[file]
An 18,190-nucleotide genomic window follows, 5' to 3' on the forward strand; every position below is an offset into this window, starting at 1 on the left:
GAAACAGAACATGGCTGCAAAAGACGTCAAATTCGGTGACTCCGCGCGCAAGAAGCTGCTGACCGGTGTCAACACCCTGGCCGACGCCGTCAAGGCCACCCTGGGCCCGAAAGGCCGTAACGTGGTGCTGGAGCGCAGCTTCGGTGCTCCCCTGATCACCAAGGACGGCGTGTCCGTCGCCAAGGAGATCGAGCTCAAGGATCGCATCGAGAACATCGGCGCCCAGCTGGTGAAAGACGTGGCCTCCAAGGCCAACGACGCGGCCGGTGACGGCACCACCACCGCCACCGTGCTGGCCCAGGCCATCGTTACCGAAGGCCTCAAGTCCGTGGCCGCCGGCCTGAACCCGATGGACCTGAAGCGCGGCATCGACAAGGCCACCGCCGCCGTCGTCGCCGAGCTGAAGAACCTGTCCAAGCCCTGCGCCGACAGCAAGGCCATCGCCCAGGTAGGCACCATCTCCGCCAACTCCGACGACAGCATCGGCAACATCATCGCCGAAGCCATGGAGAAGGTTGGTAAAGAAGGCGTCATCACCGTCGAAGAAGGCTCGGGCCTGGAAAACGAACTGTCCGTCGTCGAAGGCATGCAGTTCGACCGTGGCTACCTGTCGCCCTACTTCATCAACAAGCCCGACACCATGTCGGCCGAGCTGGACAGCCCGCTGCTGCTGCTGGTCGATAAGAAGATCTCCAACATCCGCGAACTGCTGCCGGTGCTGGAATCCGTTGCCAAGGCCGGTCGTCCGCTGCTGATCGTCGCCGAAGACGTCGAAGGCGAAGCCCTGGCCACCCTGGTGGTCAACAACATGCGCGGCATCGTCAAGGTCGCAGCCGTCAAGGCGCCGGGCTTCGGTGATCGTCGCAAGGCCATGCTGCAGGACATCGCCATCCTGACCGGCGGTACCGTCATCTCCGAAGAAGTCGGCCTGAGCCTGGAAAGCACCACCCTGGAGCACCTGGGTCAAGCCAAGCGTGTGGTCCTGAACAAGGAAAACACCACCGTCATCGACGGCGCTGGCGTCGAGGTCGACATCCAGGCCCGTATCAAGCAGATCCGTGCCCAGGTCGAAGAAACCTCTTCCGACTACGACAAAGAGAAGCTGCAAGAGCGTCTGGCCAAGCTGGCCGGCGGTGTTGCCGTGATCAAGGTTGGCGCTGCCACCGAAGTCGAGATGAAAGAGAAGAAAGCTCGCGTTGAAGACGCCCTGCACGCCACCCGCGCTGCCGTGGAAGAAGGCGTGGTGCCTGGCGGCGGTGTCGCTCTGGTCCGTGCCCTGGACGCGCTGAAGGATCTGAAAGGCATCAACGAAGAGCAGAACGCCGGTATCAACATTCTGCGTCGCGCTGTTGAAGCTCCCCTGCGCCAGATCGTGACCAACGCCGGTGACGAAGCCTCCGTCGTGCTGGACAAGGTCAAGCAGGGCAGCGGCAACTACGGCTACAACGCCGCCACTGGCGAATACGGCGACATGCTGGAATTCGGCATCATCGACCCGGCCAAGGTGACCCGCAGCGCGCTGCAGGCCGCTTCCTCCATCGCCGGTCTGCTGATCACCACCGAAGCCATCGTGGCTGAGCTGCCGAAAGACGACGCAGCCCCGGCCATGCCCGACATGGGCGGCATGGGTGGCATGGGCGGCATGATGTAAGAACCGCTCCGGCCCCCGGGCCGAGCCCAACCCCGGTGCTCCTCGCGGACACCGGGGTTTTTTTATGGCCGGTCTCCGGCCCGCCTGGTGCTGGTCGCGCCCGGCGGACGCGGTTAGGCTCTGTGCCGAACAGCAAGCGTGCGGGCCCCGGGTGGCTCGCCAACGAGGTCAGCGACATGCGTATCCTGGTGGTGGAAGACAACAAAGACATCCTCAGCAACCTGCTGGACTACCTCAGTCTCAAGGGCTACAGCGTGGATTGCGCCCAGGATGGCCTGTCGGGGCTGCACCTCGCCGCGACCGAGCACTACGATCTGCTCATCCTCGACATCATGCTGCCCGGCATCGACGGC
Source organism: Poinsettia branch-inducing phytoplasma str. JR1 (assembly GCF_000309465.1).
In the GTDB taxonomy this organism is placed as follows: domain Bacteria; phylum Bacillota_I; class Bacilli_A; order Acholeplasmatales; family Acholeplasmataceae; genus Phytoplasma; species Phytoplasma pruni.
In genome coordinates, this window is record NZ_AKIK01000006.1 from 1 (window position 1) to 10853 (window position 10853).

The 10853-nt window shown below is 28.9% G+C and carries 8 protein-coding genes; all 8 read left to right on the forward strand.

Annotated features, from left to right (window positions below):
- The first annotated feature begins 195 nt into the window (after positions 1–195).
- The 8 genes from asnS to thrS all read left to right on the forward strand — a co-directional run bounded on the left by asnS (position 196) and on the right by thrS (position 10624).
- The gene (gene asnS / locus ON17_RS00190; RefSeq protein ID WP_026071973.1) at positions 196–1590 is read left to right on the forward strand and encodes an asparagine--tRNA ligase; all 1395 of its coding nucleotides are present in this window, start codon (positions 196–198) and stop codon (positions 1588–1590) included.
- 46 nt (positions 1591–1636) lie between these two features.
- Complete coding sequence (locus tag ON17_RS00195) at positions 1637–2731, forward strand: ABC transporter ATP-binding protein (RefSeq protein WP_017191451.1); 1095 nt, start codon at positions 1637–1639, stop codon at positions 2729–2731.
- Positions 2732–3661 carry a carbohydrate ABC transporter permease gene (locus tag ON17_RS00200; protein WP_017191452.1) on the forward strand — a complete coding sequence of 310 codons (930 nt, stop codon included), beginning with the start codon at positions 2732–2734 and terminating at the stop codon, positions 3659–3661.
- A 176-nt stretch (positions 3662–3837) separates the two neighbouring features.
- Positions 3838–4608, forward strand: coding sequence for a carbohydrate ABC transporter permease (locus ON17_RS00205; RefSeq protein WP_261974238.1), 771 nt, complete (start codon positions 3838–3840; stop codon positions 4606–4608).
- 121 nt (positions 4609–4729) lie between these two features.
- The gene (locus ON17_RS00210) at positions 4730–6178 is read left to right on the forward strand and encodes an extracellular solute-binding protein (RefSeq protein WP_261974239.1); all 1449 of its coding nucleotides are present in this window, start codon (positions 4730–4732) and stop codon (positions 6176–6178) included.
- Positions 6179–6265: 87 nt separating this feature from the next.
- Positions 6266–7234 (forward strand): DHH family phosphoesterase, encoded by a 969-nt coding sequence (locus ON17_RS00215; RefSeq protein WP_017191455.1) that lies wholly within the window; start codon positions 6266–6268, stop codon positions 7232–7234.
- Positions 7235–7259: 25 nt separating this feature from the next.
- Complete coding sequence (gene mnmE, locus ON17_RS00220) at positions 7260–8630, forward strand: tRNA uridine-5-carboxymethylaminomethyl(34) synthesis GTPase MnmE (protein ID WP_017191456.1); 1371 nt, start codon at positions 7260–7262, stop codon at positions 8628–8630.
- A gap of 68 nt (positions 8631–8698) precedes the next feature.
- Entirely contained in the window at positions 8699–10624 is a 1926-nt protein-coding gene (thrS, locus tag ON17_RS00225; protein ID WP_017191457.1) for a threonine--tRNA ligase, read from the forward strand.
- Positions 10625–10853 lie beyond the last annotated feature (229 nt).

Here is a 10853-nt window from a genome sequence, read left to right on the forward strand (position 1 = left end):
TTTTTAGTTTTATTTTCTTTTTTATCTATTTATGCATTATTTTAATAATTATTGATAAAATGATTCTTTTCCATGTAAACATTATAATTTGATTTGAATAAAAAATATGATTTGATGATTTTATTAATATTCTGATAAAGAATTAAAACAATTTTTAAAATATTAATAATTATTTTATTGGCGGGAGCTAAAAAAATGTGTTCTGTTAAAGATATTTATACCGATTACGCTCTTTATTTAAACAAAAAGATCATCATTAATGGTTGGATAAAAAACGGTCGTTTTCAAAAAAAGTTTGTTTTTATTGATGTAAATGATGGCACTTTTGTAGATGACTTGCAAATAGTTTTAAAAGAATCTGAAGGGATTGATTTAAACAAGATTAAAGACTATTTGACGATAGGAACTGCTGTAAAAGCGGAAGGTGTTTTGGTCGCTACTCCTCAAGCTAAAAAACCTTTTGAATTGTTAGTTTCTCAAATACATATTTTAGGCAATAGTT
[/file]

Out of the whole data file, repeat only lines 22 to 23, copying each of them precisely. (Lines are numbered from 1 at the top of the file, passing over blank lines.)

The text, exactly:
- A gap of 68 nt (positions 8631–8698) precedes the next feature.
- Entirely contained in the window at positions 8699–10624 is a 1926-nt protein-coding gene (thrS, locus tag ON17_RS00225; protein ID WP_017191457.1) for a threonine--tRNA ligase, read from the forward strand.